Some Like It Hot!

Beans or No Beans will be the question this weekend when Hickory Hollow Campground hosts their 14th annual Chili Cook-Off contest on Saturday, August 21.  When your packing your groceries for the weekend camping trip, make sure to include some tomato sauce and chili powder so you can whip up your version of the best tasting chili and enter our Chili Cook-off.  The festivities take place under the pavilion at 5 pm with the campers judging their favorite chili and the winner being crowned this year’s “souper” cook. 

2020 Winners: 1st Andrea Riek, 2nd Abby Mack, 3rd Christa Wessel!

Chili cookoff contests have been popular since the first one was held at the Texas State Fair in 1952.  The original contest had 55 contestants with Mrs. F.G. Ventura of Dallas being crowned the winner with her amazingly simple chili recipe.  The cook-off was a brainstorm idea of author Joe E. Cooper who wanted to find a unique way to promote his new cookbook “Beans or No Beans.” Little did Joe know that his book would become the authority on chili history and lore, the book all other chili authors would refer to for the next 50+ years. 

Today, Chili is pretty much a stable in every household whether you are looking for a quick crockpot meal to prepare ahead of time or hosting a football party on the weekend for a crowd.  Chili recipes have developed over the last century and the variations are endless.  There is traditional Texas style chili, white chicken chili, three chilies chili, pumpkin chili, seafood chili, meatless chili, beans or no beans chili, and thousands of additional variations to try.  You will never run out of ideas to make an interesting new dish called chili.  But let’s take a look at how to make the perfect pot of traditional chili based on famous chili judges’ recommendations.     

First of all, pepper is very important.  Flecks of black pepper are frowned on, so serious cooks substitute white pepper for the “up front” bite.  “Up front” bite is the tingle from the pepper that you taste immediately; the “back bite” is the tingle that comes later, usually from cayenne.  Tomato sauce is the preferred base because you taste no offensive seeds or skin.  Canned beef or chicken stock is preferred in place of water for thinning the mixture to avoid the chlorine taste associated with tap water. 

Over the years, chili cooks have developed and improved the cooking techniques, with one of the most favored today being the “dump” method.  Spices are divided into several portions or “dumps” and then added to the pot at varying time intervals.   This process ensures flavorings like garlic don’t lose their potency by overcooking. Look for a chili powder that includes ingredients like: cumin, oregano, and garlic for the best bowl of red chili.  Cumin is the spice that gives chili its distinctive aroma, and red pepper or cayenne is what puts the back bite in the chili.  This is what grabs you a few seconds after taking that first bite.   

If you plan to enter the Hickory Hollow Chili Cookoff this weekend, here is a copy of Mrs. F. G. Ventura’s 1952 recipe to help you get started.  What spicy new flavor or spin will you be using when you whip up your next batch of chili? Will it have all the flavors of the first chili, or will you opt to try something new like owner Doug’s Shrimp Chili from last years contest….maybe NOT!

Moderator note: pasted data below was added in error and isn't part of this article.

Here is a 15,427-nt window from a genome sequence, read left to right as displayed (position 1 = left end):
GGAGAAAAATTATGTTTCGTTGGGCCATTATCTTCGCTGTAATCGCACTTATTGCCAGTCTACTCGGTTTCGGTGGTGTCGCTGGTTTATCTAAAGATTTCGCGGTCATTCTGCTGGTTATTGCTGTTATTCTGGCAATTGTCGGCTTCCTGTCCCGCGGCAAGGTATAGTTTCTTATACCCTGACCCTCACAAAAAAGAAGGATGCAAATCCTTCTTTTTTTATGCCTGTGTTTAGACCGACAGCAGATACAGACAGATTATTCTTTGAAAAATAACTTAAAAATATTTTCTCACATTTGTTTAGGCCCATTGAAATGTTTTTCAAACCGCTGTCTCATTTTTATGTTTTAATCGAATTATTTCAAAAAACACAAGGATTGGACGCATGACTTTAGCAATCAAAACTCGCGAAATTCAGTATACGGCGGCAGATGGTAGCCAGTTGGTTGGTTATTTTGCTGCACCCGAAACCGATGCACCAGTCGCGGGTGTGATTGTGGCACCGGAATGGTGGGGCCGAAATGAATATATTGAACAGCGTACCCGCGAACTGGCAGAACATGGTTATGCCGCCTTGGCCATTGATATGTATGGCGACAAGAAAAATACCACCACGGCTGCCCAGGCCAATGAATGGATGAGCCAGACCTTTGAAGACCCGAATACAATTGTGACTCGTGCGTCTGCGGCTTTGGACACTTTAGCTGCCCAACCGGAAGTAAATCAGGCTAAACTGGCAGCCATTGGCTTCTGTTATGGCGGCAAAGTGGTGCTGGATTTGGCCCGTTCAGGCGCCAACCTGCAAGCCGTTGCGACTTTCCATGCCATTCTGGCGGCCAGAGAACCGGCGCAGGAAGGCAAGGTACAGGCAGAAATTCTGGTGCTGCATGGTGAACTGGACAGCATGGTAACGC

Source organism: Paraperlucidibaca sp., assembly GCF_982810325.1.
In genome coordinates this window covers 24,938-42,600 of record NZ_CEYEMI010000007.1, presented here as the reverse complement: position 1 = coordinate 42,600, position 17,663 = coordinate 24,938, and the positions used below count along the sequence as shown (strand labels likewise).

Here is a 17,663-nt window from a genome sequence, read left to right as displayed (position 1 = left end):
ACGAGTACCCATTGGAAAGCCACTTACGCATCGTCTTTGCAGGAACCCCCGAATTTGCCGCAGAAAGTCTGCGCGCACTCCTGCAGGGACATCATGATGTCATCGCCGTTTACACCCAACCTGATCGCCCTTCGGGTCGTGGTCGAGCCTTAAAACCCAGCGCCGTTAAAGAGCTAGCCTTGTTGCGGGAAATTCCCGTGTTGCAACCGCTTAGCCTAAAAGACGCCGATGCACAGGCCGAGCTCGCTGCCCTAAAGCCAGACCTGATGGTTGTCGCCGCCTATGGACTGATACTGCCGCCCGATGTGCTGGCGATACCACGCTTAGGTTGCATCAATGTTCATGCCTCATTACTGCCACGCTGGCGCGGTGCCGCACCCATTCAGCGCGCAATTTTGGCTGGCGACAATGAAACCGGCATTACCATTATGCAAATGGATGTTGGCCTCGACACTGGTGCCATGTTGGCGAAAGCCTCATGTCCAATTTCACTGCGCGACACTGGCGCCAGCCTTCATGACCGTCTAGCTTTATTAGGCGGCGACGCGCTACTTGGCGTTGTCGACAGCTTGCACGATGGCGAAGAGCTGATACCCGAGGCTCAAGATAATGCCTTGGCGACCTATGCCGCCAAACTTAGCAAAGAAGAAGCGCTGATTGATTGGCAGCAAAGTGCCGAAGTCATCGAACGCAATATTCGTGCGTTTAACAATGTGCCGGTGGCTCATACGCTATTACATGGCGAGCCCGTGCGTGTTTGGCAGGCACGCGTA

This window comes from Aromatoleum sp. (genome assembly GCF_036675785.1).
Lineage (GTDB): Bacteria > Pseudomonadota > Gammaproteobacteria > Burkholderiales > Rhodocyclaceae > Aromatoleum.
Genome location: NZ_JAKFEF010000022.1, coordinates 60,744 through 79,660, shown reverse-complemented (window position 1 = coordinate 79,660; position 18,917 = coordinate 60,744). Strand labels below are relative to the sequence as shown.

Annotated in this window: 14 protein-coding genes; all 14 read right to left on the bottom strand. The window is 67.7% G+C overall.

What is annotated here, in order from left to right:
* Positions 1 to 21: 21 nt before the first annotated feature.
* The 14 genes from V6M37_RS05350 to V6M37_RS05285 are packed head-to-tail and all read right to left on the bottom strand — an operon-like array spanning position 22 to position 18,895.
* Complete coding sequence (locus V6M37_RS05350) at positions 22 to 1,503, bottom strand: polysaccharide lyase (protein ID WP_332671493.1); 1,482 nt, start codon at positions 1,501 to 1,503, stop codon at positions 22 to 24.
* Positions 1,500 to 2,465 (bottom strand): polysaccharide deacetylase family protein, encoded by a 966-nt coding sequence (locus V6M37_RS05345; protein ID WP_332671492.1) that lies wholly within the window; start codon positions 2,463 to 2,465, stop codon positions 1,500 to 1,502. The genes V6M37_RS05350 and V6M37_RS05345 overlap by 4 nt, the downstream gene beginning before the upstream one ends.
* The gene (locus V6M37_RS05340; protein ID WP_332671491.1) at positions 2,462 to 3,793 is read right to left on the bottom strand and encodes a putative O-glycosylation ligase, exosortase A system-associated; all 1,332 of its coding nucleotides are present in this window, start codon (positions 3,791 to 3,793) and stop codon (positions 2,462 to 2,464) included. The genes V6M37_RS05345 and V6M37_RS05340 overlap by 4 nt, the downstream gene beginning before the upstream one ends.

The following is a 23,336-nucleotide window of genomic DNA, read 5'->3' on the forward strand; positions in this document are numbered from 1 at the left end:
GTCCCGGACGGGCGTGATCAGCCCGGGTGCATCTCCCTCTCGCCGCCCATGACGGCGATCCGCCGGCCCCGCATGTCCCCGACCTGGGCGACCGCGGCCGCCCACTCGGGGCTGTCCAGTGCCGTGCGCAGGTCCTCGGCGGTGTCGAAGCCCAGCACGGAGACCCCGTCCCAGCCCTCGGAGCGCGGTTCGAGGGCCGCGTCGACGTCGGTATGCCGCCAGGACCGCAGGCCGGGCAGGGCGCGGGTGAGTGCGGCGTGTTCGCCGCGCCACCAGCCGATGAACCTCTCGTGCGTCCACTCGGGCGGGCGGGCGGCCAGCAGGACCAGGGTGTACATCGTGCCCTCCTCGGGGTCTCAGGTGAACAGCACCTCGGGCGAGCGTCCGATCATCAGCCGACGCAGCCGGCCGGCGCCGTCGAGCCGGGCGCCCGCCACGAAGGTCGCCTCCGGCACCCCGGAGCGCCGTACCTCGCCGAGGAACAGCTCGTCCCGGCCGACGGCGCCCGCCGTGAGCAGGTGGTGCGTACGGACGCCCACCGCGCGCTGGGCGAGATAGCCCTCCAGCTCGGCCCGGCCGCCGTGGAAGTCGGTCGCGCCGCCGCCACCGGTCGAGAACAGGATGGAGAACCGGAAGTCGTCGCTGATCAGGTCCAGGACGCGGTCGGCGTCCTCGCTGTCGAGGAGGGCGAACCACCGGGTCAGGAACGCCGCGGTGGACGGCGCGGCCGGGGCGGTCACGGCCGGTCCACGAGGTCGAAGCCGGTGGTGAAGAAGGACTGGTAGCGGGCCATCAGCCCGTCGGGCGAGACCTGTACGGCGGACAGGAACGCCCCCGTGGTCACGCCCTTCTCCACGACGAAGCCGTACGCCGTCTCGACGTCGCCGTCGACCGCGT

While you are tasting the variations of chili this weekend at the campground here is some fun trivia to share as well. 

  • U.S. President Lyndon B. Johnson loved chili. Lady Bird Johnson had so many requests for her recipe that she had it printed on cards and mailed out.
  • William Gerard Tobin, former Texas Ranger, and advocate of Texas-type Mexican food negotiated with the US government to sell canned chili to the army and navy.
  • In 1977 chili was proclaimed the state food of Texas
  • In 1895 chili was sold from the back of a wagon for 5 cents a bowl and crackers were included for free. 
  • In 1921 the chili of Lyman T. Davis was canned and sold as “Wolf Brand Chili.” In 1924 oil was discovered on Mr. Davis property and he sold the chili business. The new owners used Model T Ford trucks with cabs shaped like chili cans and painted to resemble the Wolf Brand label.  A live wolf was caged in the back of each truck.  Today the company is owned by Stokley-Van Camp in Dallas, Texas. 
  • Texas prisons and the inmates used to rate jails on the quality of their chili, the one thing they missed most when leaving. 
  • Christopher Columbus discovered chili peppers when he discovered the Americas in 1493.
  • There are 140 varieties of chili peppers grown in Mexico alone. 
  • A teaspoon of red chili powder meets the recommended daily allowance for Vitamin A, needed for vision and bone growth and Vitamin C.
  • Chili peppers originated in Mexico, but today China is the world’s biggest producer of green chili peppers. 
  • Chili peppers have been part of the human diet in the Americas since at least 7500 BC.
  • Chili peppers help you burn more calories by raising the body’s core temperature during digestion and send a trigger to the nervous system to produce more healthy fat.
  • The Japanese used to put chili peppers in their socks to keep their toes warm instead of eating them.

So when you’re making your chili this weekend, remember that just like that spicy chili, Hickory Hollow Campground offers the perfect blend of flavors and heat for your summer getaway, a taste you can’t forget.   

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